Shoe sole catches out £200k Bridgend burglars

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A sharp-eyed neighbour helped South Wales Police convict two burglars - by taking a picture of one of their shoe soles. Stuart Edey and Jason Sultana stole £200k of goods in 100 separate offences in the Bridgend area.

But South Wales Police compared a photograph snapped by a neighbour of one of the pair's feet with a shoe found in Sultana's house. Result? A combined 7-year prison sentence for the two.

Soul mates to cell mates

The pair - Edey, 33 and Sultana, 32 - were discreetly snapped by a local resident as the two staked out a house in a village close to Cardiff, Llantwit Fardre. The Cardiff, Neath and Bridgend areas had been targeted by the pair for several months.

Police detectives were then able to line up other CCTV images of the men taken at a local supermarket.

"The high quality of the pictures taken by the resident," a police spokesperson told the Mirror, "enabled officers to make an exact match between trainers found in Sultana's house and those he is wearing in the photograph, using the pattern on the sole.

Stone throwing

How did the two break into people's homes? By throwing stones through front people's windows to check if residents were in or not. They also nipped through gardens that backed onto fields to force open doors and windows, before making off with as much stolen kit as they could.

Crucially, the police say that without the evidence from a sharp-witted resident, the pair could still be at large, carrying out burglaries, extending a crime wave that had already continued for several months in the local area.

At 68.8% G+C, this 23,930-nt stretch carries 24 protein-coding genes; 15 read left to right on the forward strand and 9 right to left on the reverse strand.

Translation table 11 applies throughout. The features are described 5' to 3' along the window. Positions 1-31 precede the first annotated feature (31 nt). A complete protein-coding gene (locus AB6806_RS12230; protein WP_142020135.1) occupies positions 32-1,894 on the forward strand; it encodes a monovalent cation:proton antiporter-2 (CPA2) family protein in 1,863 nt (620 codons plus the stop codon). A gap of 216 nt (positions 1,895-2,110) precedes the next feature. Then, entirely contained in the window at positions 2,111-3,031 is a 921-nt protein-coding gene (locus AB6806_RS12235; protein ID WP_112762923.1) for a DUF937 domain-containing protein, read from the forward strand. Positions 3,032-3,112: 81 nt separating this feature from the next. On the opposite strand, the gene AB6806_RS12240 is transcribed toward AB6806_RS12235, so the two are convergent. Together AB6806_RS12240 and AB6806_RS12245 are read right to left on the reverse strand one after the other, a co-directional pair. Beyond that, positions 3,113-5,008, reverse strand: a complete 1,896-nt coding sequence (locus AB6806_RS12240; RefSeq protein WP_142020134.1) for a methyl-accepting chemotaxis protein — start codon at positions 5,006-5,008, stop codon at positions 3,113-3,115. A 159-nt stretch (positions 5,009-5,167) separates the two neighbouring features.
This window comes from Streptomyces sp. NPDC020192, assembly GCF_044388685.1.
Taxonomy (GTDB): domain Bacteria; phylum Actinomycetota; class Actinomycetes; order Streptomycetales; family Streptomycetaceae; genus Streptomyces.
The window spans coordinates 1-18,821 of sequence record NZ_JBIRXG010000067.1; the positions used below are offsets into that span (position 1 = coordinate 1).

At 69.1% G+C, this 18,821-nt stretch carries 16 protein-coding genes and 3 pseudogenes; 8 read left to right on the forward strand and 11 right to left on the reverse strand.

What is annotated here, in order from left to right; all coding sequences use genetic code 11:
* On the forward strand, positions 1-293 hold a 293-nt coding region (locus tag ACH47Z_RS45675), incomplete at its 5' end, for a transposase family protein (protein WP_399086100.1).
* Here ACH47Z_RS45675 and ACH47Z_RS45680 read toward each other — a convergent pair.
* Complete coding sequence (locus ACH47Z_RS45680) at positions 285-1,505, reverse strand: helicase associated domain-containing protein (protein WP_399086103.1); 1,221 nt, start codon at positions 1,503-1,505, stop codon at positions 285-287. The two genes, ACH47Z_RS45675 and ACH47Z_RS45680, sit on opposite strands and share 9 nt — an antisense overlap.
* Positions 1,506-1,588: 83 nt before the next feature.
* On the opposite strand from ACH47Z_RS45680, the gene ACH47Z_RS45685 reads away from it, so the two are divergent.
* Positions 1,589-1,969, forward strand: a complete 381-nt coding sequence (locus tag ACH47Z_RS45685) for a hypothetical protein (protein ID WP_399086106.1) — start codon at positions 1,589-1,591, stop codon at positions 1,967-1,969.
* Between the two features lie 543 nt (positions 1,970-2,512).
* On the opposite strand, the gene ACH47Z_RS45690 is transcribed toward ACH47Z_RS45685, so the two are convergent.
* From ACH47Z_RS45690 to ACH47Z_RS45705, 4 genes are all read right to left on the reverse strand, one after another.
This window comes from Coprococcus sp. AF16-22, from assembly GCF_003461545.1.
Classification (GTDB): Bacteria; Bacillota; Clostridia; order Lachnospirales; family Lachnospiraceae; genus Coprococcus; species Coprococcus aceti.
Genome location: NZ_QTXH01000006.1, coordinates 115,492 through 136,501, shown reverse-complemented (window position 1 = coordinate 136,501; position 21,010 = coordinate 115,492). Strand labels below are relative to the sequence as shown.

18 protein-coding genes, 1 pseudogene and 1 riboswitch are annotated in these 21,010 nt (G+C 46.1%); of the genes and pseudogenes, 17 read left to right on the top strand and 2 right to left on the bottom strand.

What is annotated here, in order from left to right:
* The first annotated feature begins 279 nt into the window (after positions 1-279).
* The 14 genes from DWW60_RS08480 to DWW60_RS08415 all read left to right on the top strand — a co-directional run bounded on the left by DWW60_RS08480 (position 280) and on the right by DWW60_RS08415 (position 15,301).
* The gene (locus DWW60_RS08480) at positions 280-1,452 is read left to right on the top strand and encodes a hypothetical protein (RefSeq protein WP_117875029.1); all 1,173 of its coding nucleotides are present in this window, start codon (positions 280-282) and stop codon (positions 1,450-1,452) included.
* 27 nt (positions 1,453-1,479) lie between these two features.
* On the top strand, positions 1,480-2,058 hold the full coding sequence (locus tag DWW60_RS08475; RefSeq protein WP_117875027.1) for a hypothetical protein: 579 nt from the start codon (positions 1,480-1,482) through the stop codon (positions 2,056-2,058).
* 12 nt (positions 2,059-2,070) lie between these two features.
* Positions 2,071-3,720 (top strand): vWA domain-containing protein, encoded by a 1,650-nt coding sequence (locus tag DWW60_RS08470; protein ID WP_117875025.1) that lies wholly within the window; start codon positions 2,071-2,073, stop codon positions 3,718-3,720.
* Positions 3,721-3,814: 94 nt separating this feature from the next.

Edey - originally he claimed only to be the getaway driver - admitted to eight offences in total and was given four and a half years. Sultana was given two years and four months.

Fight back

Detective Chief Inspector Andy Valentine said in a South Wales Police release: "I can't praise the photographer enough. He took responsibility and acted on his instincts to report suspicious behaviour, which is what we asked people to do at the time when the burglaries were being reported."

With police resources under huge pressure from government cuts, public support is increasingly helpeful. For example, reporting crime can be done via a recently introduced free app called Self Evident. It lets the public photograph, make an audio recording, or take a short video, detailing crime instantly.

Developed by a London charity called Witness Confident, its director Guy Dehn says the public are now crucial in helping police convict crims. "Everyone knows that the police cannot reduce crime without the help of the public. What this app does enables victims and witnesses to engage in a hassle-free way with the police."